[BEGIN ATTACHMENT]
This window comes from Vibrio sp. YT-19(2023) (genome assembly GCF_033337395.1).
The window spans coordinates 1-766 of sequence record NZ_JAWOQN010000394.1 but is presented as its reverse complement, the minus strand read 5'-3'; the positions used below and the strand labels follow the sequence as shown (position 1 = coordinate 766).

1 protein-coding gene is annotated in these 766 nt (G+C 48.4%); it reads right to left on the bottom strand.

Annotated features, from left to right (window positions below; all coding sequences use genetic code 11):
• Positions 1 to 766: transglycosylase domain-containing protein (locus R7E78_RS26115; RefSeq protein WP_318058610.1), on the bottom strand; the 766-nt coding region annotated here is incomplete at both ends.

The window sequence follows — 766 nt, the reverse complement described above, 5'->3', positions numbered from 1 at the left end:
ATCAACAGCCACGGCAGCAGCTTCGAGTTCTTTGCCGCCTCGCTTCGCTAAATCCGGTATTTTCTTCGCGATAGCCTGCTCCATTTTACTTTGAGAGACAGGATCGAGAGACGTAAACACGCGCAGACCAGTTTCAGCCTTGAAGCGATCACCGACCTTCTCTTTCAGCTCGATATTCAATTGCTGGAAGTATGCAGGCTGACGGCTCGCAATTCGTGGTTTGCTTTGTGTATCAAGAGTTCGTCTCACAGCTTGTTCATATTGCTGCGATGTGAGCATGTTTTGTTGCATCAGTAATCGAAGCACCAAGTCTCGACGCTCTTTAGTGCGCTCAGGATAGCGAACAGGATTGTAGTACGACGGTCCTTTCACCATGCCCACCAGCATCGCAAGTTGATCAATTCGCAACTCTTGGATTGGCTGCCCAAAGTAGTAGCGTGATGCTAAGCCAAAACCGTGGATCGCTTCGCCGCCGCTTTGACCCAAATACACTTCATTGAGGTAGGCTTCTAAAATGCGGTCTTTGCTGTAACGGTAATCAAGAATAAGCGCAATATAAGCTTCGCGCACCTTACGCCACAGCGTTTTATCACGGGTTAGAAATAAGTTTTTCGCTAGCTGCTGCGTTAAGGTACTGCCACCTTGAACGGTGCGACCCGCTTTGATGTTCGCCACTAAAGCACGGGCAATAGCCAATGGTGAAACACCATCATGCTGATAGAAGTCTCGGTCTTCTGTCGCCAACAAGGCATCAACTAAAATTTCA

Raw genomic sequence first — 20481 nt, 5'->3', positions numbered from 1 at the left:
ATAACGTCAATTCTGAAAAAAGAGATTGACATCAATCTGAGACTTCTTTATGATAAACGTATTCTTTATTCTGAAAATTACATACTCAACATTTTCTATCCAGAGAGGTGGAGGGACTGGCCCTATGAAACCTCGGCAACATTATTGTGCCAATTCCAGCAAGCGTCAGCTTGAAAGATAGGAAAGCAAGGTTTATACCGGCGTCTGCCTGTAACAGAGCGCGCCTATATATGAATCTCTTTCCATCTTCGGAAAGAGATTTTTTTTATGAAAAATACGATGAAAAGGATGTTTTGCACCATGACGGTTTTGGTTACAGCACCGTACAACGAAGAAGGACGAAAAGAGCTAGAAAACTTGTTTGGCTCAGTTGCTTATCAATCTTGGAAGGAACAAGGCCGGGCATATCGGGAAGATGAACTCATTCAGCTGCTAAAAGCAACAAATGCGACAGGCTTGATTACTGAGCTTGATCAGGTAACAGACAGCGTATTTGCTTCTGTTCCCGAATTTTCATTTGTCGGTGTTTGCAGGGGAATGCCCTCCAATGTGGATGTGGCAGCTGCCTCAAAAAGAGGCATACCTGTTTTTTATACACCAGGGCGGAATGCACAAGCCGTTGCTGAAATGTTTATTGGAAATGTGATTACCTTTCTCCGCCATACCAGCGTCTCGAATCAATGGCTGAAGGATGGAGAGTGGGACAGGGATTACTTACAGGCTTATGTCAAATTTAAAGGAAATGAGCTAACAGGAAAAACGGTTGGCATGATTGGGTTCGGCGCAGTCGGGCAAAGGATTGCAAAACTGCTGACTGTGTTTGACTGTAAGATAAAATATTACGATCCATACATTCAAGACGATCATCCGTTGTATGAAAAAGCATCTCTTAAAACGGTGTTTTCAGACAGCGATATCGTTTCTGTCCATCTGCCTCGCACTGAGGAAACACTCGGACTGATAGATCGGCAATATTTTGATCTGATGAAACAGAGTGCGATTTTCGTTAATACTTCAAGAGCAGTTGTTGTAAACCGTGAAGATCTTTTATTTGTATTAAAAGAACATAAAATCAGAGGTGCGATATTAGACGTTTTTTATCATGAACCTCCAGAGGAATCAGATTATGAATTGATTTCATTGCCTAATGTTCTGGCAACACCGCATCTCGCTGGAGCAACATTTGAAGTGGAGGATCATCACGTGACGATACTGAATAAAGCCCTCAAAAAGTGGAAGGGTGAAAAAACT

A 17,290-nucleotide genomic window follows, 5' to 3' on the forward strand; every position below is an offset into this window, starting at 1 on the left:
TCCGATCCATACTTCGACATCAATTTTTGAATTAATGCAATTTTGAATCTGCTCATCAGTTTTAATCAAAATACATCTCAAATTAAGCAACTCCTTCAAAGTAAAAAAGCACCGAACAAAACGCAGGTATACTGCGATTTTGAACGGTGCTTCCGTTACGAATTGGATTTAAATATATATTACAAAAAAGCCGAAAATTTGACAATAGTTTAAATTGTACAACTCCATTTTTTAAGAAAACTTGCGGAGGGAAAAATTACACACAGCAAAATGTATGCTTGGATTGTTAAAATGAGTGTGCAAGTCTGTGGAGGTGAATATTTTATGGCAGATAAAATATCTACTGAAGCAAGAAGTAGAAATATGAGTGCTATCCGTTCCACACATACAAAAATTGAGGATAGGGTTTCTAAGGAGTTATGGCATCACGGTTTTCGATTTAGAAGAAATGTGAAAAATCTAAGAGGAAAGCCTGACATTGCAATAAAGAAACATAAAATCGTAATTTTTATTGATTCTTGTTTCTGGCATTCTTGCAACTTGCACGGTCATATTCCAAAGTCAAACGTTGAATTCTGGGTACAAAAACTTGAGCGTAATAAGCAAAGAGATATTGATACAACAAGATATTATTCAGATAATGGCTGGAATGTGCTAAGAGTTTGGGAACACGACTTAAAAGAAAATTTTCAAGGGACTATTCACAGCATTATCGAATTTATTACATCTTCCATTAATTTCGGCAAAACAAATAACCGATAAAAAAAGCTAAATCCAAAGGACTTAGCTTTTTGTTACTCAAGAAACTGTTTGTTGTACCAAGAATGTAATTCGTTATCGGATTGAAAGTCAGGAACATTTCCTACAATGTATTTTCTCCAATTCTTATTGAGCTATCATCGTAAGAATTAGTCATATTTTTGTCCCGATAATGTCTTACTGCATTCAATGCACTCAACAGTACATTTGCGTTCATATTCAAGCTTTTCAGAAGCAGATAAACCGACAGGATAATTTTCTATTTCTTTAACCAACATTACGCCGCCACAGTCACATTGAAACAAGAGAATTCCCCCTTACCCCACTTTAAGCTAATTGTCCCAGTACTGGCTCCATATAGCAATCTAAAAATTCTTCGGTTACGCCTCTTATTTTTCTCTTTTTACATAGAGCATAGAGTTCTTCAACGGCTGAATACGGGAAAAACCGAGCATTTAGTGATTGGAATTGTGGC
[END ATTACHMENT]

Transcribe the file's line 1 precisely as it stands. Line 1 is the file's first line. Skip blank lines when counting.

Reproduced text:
This window comes from Vibrio sp. YT-19(2023) (genome assembly GCF_033337395.1).